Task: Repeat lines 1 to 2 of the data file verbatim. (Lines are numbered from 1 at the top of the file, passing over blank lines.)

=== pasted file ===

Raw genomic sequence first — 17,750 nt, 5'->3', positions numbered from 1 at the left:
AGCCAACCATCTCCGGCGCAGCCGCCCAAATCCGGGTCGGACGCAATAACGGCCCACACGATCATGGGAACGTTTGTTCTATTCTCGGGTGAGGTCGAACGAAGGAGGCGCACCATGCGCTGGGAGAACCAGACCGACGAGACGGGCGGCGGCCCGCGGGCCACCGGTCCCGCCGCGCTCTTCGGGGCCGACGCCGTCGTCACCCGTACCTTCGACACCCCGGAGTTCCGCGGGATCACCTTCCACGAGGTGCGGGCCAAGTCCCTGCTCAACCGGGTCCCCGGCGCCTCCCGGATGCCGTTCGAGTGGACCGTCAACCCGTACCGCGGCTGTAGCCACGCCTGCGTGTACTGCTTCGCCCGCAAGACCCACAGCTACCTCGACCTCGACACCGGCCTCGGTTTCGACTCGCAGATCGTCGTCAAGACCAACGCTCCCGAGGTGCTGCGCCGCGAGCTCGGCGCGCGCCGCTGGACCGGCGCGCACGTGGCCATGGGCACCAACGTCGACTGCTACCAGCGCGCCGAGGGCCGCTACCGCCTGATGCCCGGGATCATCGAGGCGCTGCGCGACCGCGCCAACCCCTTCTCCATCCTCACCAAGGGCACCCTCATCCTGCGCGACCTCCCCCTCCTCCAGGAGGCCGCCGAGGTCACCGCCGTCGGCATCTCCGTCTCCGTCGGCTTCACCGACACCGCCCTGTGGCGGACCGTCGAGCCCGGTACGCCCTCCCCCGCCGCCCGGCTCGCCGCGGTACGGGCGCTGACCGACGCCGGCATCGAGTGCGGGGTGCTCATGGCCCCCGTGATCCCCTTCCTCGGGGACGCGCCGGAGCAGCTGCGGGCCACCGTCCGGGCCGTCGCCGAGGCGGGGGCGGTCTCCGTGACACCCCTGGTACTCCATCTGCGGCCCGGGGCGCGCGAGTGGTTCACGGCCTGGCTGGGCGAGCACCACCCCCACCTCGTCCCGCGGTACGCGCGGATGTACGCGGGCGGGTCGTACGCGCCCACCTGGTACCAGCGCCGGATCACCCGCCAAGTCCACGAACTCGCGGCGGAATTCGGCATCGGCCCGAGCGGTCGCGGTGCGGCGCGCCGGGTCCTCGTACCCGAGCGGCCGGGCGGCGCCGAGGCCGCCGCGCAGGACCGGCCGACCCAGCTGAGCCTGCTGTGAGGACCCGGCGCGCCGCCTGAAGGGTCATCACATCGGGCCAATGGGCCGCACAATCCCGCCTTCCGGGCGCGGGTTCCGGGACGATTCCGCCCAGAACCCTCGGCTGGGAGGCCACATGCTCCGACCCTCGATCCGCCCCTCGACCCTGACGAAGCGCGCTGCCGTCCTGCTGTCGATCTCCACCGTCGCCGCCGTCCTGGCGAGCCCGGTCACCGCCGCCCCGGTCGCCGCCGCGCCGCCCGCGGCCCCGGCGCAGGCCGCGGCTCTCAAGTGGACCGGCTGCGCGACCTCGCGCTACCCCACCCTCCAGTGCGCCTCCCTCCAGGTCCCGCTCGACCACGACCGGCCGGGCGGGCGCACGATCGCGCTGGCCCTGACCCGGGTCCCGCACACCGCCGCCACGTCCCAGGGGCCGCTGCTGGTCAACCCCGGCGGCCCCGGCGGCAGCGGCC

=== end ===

Raw genomic sequence first — 17,750 nt, 5'->3', positions numbered from 1 at the left:
AGCCAACCATCTCCGGCGCAGCCGCCCAAATCCGGGTCGGACGCAATAACGGCCCACACGATCATGGGAACGTTTGTTCTATTCTCGGGTGAGGTCGAACGAAGGAGGCGCACCATGCGCTGGGAGAACCAGACCGACGAGACGGGCGGCGGCCCGCGGGCCACCGGTCCCGCCGCGCTCTTCGGGGCCGACGCCGTCGTCACCCGTACCTTCGACACCCCGGAGTTCCGCGGGATCACCTTCCACGAGGTGCGGGCCAAGTCCCTGCTCAACCGGGTCCCCGGCGCCTCCCGGATGCCGTTCGAGTGGACCGTCAACCCGTACCGCGGCTGTAGCCACGCCTGCGTGTACTGCTTCGCCCGCAAGACCCACAGCTACCTCGACCTCGACACCGGCCTCGGTTTCGACTCGCAGATCGTCGTCAAGACCAACGCTCCCGAGGTGCTGCGCCGCGAGCTCGGCGCGCGCCGCTGGACCGGCGCGCACGTGGCCATGGGCACCAACGTCGACTGCTACCAGCGCGCCGAGGGCCGCTACCGCCTGATGCCCGGGATCATCGAGGCGCTGCGCGACCGCGCCAACCCCTTCTCCATCCTCACCAAGGGCACCCTCATCCTGCGCGACCTCCCCCTCCTCCAGGAGGCCGCCGAGGTCACCGCCGTCGGCATCTCCGTCTCCGTCGGCTTCACCGACACCGCCCTGTGGCGGACCGTCGAGCCCGGTACGCCCTCCCCCGCCGCCCGGCTCGCCGCGGTACGGGCGCTGACCGACGCCGGCATCGAGTGCGGGGTGCTCATGGCCCCCGTGATCCCCTTCCTCGGGGACGCGCCGGAGCAGCTGCGGGCCACCGTCCGGGCCGTCGCCGAGGCGGGGGCGGTCTCCGTGACACCCCTGGTACTCCATCTGCGGCCCGGGGCGCGCGAGTGGTTCACGGCCTGGCTGGGCGAGCACCACCCCCACCTCGTCCCGCGGTACGCGCGGATGTACGCGGGCGGGTCGTACGCGCCCACCTGGTACCAGCGCCGGATCACCCGCCAAGTCCACGAACTCGCGGCGGAATTCGGCATCGGCCCGAGCGGTCGCGGTGCGGCGCGCCGGGTCCTCGTACCCGAGCGGCCGGGCGGCGCCGAGGCCGCCGCGCAGGACCGGCCGACCCAGCTGAGCCTGCTGTGAGGACCCGGCGCGCCGCCTGAAGGGTCATCACATCGGGCCAATGGGCCGCACAATCCCGCCTTCCGGGCGCGGGTTCCGGGACGATTCCGCCCAGAACCCTCGGCTGGGAGGCCACATGCTCCGACCCTCGATCCGCCCCTCGACCCTGACGAAGCGCGCTGCCGTCCTGCTGTCGATCTCCACCGTCGCCGCCGTCCTGGCGAGCCCGGTCACCGCCGCCCCGGTCGCCGCCGCGCCGCCCGCGGCCCCGGCGCAGGCCGCGGCTCTCAAGTGGACCGGCTGCGCGACCTCGCGCTACCCCACCCTCCAGTGCGCCTCCCTCCAGGTCCCGCTCGACCACGACCGGCCGGGCGGGCGCACGATCGCGCTGGCCCTGACCCGGGTCCCGCACACCGCCGCCACGTCCCAGGGGCCGCTGCTGGTCAACCCCGGCGGCCCCGGCGGCAGCGGCC